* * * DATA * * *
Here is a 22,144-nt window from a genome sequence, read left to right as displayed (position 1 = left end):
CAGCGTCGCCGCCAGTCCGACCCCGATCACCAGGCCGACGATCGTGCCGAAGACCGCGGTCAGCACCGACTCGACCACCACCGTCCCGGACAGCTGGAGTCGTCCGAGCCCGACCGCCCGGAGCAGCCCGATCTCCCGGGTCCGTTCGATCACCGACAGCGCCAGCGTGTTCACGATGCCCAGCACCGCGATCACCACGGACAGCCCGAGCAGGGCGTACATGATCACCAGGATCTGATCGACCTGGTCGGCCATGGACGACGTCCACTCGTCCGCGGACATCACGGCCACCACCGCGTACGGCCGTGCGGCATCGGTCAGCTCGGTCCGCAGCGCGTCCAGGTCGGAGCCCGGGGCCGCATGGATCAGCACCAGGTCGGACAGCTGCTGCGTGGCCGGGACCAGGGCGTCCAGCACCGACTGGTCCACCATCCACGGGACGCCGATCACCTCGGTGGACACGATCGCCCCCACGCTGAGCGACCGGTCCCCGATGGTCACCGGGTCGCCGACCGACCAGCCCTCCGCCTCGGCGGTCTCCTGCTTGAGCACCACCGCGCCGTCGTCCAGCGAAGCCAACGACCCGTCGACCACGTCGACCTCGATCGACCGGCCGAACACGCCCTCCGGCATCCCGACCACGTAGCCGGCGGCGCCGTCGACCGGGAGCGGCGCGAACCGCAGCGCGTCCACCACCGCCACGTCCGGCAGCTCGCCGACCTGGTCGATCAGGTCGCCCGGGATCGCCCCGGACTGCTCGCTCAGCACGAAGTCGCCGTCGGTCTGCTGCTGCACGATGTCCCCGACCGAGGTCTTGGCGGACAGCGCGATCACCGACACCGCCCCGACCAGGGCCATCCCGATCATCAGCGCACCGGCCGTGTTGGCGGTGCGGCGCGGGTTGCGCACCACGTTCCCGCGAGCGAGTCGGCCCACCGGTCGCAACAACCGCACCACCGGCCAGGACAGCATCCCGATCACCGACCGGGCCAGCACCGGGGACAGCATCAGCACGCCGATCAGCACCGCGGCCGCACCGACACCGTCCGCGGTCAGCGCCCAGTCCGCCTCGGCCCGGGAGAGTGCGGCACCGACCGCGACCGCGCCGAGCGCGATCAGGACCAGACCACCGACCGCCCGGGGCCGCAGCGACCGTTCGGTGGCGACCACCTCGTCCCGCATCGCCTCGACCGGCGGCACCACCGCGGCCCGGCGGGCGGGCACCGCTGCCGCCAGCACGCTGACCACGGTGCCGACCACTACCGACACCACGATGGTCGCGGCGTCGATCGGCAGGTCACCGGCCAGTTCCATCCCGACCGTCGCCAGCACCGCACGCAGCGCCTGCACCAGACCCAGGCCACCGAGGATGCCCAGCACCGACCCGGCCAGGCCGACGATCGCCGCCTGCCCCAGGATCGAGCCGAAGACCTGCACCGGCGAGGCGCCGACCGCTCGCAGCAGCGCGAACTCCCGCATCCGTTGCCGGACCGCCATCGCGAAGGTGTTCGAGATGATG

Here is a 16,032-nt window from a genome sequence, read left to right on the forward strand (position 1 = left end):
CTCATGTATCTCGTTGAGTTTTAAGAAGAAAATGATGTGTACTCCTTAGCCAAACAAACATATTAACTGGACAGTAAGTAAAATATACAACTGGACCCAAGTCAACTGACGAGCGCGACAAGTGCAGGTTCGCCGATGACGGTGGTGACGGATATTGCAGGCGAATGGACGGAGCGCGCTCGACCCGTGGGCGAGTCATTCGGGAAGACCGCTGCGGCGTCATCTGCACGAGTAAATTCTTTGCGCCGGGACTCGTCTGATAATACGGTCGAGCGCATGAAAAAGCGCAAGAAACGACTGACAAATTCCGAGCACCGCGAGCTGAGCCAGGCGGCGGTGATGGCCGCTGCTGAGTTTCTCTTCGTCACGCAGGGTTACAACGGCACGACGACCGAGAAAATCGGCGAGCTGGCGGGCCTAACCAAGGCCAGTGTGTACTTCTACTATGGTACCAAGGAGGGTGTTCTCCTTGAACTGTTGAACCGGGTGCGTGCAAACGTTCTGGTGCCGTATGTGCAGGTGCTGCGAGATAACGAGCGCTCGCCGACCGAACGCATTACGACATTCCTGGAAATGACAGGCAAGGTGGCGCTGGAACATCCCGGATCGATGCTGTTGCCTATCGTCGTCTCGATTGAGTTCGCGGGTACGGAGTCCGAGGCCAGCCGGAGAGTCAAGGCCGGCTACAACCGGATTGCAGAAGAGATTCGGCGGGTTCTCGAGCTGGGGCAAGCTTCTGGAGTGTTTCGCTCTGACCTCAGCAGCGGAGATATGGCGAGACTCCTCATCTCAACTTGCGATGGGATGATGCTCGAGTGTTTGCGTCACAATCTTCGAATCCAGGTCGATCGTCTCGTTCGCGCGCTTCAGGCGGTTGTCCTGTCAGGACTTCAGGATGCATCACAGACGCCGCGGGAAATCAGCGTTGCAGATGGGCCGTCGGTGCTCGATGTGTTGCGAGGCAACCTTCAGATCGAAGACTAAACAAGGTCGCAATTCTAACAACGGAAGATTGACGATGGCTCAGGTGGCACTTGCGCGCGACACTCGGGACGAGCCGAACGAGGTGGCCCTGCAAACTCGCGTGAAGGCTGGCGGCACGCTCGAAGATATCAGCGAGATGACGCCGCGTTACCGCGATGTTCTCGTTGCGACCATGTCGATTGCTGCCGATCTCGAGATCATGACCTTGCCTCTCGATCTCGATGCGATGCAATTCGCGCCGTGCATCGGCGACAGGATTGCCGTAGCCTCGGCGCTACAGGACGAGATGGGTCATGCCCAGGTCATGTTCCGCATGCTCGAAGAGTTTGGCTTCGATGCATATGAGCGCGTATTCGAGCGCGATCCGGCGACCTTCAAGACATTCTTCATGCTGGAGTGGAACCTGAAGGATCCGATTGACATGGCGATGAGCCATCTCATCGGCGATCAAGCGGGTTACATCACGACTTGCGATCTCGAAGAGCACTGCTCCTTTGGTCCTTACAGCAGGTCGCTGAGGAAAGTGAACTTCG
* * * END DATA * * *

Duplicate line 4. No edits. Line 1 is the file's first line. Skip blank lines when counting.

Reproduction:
CTCATGTATCTCGTTGAGTTTTAAGAAGAAAATGATGTGTACTCCTTAGCCAAACAAACATATTAACTGGACAGTAAGTAAAATATACAACTGGACCCAAGTCAACTGACGAGCGCGACAAGTGCAGGTTCGCCGATGACGGTGGTGACGGATATTGCAGGCGAATGGACGGAGCGCGCTCGACCCGTGGGCGAGTCATTCGGGAAGACCGCTGCGGCGTCATCTGCACGAGTAAATTCTTTGCGCCGGGACTCGTCTGATAATACGGTCGAGCGCATGAAAAAGCGCAAGAAACGACTGACAAATTCCGAGCACCGCGAGCTGAGCCAGGCGGCGGTGATGGCCGCTGCTGAGTTTCTCTTCGTCACGCAGGGTTACAACGGCACGACGACCGAGAAAATCGGCGAGCTGGCGGGCCTAACCAAGGCCAGTGTGTACTTCTACTATGGTACCAAGGAGGGTGTTCTCCTTGAACTGTTGAACCGGGTGCGTGCAAACGTTCTGGTGCCGTATGTGCAGGTGCTGCGAGATAACGAGCGCTCGCCGACCGAACGCATTACGACATTCCTGGAAATGACAGGCAAGGTGGCGCTGGAACATCCCGGATCGATGCTGTTGCCTATCGTCGTCTCGATTGAGTTCGCGGGTACGGAGTCCGAGGCCAGCCGGAGAGTCAAGGCCGGCTACAACCGGATTGCAGAAGAGATTCGGCGGGTTCTCGAGCTGGGGCAAGCTTCTGGAGTGTTTCGCTCTGACCTCAGCAGCGGAGATATGGCGAGACTCCTCATCTCAACTTGCGATGGGATGATGCTCGAGTGTTTGCGTCACAATCTTCGAATCCAGGTCGATCGTCTCGTTCGCGCGCTTCAGGCGGTTGTCCTGTCAGGACTTCAGGATGCATCACAGACGCCGCGGGAAATCAGCGTTGCAGATGGGCCGTCGGTGCTCGATGTGTTGCGAGGCAACCTTCAGATCGAAGACTAAACAAGGTCGCAATTCTAACAACGGAAGATTGACGATGGCTCAGGTGGCACTTGCGCGCGACACTCGGGACGAGCCGAACGAGGTGGCCCTGCAAACTCGCGTGAAGGCTGGCGGCACGCTCGAAGATATCAGCGAGATGACGCCGCGTTACCGCGATGTTCTCGTTGCGACCATGTCGATTGCTGCCGATCTCGAGATCATGACCTTGCCTCTCGATCTCGATGCGATGCAATTCGCGCCGTGCATCGGCGACAGGATTGCCGTAGCCTCGGCGCTACAGGACGAGATGGGTCATGCCCAGGTCATGTTCCGCATGCTCGAAGAGTTTGGCTTCGATGCATATGAGCGCGTATTCGAGCGCGATCCGGCGACCTTCAAGACATTCTTCATGCTGGAGTGGAACCTGAAGGATCCGATTGACATGGCGATGAGCCATCTCATCGGCGATCAAGCGGGTTACATCACGACTTGCGATCTCGAAGAGCACTGCTCCTTTGGTCCTTACAGCAGGTCGCTGAGGAAAGTGAACTTCG